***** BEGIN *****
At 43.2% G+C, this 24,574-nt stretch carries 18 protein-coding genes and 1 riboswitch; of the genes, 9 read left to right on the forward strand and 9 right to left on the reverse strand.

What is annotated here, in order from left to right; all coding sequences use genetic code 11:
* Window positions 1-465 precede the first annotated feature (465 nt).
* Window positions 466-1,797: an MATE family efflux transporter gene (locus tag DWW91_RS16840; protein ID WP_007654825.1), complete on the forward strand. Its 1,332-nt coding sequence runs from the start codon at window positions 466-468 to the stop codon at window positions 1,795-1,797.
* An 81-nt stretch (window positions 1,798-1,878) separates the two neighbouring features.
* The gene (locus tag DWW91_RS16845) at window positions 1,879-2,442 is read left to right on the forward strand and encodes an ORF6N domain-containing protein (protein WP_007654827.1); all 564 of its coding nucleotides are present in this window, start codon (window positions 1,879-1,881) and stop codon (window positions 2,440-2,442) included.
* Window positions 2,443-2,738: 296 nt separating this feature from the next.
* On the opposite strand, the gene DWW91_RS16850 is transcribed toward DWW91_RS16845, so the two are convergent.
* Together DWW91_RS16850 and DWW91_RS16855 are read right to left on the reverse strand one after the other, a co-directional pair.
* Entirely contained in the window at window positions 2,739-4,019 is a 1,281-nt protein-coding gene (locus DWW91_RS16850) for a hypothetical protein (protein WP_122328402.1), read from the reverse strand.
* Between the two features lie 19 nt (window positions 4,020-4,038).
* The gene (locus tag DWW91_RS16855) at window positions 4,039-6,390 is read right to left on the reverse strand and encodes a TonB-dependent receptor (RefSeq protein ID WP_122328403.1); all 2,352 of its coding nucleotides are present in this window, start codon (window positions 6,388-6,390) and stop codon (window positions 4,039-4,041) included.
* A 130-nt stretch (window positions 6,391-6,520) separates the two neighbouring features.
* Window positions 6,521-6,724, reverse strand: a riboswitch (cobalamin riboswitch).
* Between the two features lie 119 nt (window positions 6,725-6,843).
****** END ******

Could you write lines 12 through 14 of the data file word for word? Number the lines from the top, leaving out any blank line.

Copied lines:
* The gene (locus tag DWW91_RS16855) at window positions 4,039-6,390 is read right to left on the reverse strand and encodes a TonB-dependent receptor (RefSeq protein ID WP_122328403.1); all 2,352 of its coding nucleotides are present in this window, start codon (window positions 6,388-6,390) and stop codon (window positions 4,039-4,041) included.
* A 130-nt stretch (window positions 6,391-6,520) separates the two neighbouring features.
* Window positions 6,521-6,724, reverse strand: a riboswitch (cobalamin riboswitch).